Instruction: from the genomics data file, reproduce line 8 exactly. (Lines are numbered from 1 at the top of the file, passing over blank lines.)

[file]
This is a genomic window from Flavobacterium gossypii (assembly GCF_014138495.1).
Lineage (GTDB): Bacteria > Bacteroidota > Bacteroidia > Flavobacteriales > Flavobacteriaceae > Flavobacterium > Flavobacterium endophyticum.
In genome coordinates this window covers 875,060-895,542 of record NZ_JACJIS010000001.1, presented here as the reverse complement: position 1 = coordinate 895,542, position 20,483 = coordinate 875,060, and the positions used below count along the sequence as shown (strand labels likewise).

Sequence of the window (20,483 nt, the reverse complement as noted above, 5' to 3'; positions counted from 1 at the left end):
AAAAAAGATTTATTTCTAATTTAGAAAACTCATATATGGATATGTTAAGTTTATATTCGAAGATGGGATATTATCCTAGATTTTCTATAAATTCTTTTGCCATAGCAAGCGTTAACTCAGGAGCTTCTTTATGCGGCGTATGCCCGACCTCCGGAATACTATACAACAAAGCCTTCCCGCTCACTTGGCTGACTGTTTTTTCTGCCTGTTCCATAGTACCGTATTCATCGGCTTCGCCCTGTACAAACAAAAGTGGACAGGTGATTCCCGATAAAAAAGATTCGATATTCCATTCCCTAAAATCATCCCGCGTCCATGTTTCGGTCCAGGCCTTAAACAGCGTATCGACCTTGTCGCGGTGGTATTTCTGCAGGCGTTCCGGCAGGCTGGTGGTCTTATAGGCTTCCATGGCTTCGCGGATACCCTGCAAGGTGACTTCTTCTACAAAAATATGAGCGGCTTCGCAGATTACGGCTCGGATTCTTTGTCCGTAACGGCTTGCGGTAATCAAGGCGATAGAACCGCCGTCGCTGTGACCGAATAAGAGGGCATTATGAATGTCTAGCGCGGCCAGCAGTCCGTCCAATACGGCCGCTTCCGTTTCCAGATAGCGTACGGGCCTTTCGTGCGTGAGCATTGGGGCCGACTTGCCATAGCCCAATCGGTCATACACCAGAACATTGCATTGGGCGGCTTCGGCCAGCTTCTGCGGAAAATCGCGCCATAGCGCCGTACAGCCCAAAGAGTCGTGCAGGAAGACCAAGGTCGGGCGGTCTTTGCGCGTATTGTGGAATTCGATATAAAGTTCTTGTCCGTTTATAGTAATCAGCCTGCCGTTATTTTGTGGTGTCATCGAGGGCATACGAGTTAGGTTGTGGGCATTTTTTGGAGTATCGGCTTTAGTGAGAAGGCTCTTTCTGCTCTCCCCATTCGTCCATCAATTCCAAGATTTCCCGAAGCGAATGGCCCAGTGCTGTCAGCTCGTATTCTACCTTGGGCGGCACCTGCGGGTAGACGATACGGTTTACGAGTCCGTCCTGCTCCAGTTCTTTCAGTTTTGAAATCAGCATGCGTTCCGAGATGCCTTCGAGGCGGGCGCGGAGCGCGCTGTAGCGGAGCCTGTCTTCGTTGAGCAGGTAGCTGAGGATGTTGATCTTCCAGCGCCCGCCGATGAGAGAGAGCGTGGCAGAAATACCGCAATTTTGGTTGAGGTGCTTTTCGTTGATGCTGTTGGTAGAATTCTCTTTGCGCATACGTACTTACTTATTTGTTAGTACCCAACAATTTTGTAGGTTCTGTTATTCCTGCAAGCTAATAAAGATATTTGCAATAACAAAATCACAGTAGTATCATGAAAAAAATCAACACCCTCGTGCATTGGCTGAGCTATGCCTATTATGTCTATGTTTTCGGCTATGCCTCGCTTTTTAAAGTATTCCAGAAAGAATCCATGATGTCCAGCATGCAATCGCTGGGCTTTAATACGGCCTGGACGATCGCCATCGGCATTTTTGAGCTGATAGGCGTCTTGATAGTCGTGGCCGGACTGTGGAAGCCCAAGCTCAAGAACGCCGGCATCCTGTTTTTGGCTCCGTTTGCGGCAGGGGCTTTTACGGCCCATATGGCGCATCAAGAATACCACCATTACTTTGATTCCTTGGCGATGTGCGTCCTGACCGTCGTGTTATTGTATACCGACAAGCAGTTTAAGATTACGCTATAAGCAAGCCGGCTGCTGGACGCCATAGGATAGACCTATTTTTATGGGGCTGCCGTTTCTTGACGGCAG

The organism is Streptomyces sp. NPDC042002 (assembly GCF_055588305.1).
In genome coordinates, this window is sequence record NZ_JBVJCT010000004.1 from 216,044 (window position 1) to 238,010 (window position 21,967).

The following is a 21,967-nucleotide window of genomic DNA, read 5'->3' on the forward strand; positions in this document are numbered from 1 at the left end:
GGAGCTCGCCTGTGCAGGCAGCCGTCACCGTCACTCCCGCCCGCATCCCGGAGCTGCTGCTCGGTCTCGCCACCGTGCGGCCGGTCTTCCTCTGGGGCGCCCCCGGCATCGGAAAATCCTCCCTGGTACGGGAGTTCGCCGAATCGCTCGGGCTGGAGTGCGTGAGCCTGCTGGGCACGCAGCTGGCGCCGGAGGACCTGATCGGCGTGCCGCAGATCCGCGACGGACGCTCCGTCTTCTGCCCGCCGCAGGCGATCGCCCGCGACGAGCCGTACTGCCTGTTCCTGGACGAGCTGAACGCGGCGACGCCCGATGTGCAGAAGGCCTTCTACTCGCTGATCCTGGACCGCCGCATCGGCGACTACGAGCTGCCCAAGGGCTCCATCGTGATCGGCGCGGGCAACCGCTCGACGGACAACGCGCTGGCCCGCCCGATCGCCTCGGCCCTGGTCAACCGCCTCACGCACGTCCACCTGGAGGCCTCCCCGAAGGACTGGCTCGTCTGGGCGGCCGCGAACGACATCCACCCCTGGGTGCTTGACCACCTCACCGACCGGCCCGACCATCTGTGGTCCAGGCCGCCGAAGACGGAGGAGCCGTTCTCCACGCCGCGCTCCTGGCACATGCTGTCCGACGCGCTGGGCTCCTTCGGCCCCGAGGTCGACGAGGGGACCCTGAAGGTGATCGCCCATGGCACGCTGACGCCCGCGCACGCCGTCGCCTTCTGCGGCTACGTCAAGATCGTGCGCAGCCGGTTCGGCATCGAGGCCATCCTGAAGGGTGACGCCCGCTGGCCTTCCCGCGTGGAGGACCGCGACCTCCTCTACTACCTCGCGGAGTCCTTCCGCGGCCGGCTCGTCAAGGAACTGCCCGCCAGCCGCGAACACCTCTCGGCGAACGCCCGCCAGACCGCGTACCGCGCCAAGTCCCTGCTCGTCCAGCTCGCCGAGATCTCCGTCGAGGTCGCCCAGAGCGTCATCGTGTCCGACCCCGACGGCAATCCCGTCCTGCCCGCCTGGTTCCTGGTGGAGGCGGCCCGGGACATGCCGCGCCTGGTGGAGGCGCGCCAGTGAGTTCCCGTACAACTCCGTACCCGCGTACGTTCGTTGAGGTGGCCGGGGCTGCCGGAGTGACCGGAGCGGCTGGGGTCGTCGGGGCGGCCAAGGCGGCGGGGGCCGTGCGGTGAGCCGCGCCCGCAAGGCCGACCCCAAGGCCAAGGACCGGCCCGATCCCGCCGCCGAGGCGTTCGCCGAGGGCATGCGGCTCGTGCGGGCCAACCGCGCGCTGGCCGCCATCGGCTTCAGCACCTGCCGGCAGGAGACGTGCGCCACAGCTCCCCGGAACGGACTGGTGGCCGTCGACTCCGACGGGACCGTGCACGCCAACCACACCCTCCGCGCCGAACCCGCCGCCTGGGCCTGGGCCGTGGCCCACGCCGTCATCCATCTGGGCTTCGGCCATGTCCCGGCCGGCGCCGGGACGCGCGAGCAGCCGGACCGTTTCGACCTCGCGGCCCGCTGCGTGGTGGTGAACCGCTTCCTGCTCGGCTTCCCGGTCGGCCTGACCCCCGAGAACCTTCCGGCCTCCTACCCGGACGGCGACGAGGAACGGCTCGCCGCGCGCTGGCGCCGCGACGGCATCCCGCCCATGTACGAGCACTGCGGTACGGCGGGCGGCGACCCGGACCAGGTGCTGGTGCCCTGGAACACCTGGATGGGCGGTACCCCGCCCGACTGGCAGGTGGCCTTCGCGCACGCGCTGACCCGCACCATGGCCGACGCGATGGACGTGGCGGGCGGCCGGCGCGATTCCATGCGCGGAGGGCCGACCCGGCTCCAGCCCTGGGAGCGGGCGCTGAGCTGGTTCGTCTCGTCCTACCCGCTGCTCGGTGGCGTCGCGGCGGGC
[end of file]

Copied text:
The following is a 21,967-nucleotide window of genomic DNA, read 5'->3' on the forward strand; positions in this document are numbered from 1 at the left end: